The beautifully jumbled collage art of Lance Letscher has inspired a variety of equally oddball comments, but we like this one from Bookforum.com best: “If the Book is doomed, it could have no better funeral director than Austin-based artist Lance Letscher. He may be inclined to dismember the deceased, but he’ll leave behind a beautiful corpse.”
Letscher, a University of Texas–educated and multitalented artist, recalls a childhood of drawing inspired by the books and supplies gifted to him by his “frustrated art student” mother. After college, he supervised an on-campus wood shop, where he got into making carvings and furniture-based art. The a-ha moment for his collages came in 1994, when he dabbled with cutting out his own drawings and recombining them and other paper items, Frankenstein’s-monster style, into artwork.
“I’ve always been really interested in old books,” Letscher explains. “The residue of people’s interactions with those books—the little drawings, the wear of their hands on the page, the smudges. There’s this very direct mind-to-mind connection between the book and the person who reads it.” These days, he incorporates everything from recipes, personal letters, sheet music, album covers, and discarded textbooks—many sourced from a favorite Dumpster—into colorful and often intricate abstract works as small as a sheet of notepaper and as large as 9’ by 14’. “There’s an immediacy [to collage] and such a rich trove of supplies. I’m drawn to the color, the beautiful textures, the typographical and graphic elements,” he says.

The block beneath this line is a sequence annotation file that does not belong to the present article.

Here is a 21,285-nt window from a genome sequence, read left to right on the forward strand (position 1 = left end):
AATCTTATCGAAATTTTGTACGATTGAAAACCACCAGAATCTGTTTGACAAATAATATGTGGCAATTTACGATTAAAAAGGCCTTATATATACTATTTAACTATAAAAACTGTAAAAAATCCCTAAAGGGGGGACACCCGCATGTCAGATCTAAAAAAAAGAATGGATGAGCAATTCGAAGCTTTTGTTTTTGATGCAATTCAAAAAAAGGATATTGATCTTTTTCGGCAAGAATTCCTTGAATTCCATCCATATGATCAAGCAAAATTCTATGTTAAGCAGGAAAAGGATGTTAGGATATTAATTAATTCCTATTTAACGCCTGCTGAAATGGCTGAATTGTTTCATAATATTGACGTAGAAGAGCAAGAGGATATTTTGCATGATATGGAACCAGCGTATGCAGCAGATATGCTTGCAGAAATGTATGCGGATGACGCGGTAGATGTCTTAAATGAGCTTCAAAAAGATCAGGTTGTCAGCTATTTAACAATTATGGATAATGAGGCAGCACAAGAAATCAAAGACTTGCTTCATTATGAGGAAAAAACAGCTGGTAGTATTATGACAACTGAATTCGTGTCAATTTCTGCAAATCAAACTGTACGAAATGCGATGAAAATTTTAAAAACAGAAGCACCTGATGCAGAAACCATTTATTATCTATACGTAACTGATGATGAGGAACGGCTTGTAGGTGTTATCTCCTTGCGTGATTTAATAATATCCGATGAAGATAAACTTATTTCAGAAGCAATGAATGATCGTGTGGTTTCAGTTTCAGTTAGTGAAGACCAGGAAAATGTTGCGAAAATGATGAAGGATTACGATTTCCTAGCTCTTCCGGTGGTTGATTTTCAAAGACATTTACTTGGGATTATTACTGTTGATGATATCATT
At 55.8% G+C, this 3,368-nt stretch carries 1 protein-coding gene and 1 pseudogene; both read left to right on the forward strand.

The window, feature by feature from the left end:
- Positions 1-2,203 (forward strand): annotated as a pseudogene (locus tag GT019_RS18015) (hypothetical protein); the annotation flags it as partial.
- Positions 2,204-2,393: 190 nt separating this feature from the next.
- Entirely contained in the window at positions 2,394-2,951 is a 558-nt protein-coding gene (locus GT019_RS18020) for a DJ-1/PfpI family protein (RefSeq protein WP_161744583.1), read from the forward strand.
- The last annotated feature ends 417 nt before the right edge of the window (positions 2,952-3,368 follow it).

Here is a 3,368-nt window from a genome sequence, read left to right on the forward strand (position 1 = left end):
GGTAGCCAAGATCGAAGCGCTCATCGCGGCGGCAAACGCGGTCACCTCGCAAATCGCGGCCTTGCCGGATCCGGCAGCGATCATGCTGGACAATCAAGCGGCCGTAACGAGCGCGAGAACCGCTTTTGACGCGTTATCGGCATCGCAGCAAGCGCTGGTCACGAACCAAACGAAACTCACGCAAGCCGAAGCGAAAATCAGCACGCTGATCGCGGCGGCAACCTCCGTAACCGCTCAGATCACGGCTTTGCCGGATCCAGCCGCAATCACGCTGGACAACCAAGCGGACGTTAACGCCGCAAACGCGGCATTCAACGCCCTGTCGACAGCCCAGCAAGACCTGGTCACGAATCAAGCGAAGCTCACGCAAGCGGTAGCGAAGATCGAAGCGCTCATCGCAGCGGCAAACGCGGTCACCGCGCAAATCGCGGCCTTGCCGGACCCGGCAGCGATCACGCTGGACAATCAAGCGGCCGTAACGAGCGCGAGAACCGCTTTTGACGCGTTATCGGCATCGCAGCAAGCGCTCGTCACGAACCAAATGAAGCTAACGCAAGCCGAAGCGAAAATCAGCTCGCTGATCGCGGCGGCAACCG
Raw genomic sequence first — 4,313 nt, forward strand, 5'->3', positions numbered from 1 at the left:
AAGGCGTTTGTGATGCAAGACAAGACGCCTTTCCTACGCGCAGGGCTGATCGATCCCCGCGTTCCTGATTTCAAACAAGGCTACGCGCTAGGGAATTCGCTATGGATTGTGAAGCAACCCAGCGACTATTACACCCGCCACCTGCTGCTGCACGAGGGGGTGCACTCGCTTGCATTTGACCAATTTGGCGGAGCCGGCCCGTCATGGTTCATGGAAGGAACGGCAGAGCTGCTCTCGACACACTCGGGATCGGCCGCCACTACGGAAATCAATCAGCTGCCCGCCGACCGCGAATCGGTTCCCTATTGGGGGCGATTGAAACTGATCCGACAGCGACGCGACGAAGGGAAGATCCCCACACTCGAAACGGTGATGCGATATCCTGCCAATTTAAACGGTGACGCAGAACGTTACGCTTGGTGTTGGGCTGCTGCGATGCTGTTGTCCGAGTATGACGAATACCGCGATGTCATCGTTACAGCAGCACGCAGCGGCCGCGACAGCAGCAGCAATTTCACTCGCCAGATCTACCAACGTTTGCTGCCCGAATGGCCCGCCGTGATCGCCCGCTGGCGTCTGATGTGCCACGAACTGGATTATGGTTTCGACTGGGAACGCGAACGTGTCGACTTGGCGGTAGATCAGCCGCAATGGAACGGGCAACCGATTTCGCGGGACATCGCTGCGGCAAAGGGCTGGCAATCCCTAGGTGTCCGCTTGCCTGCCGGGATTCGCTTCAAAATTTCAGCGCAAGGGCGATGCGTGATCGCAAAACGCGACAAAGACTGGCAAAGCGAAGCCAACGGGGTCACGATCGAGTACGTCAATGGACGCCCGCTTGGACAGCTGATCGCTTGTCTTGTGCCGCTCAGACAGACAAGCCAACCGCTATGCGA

Letscher, who has shown his work both domestically and internationally in a range of mediums, has published several books, including the retrospective Lance Letscher Collage and
The Perfect Machine, a children’s story that grew out of a collage commissioned by a local children’s hospital. It’s one of many works that have a layer of narrative—a characteristic Letscher points to as the biggest change in his work over time. He’s currently working on cutting out images of model airplanes and toy trains from vintage magazines, and is prepping for an exhibition in Houston in October. No matter what shape it takes, we’re sure the corpse will be lovely.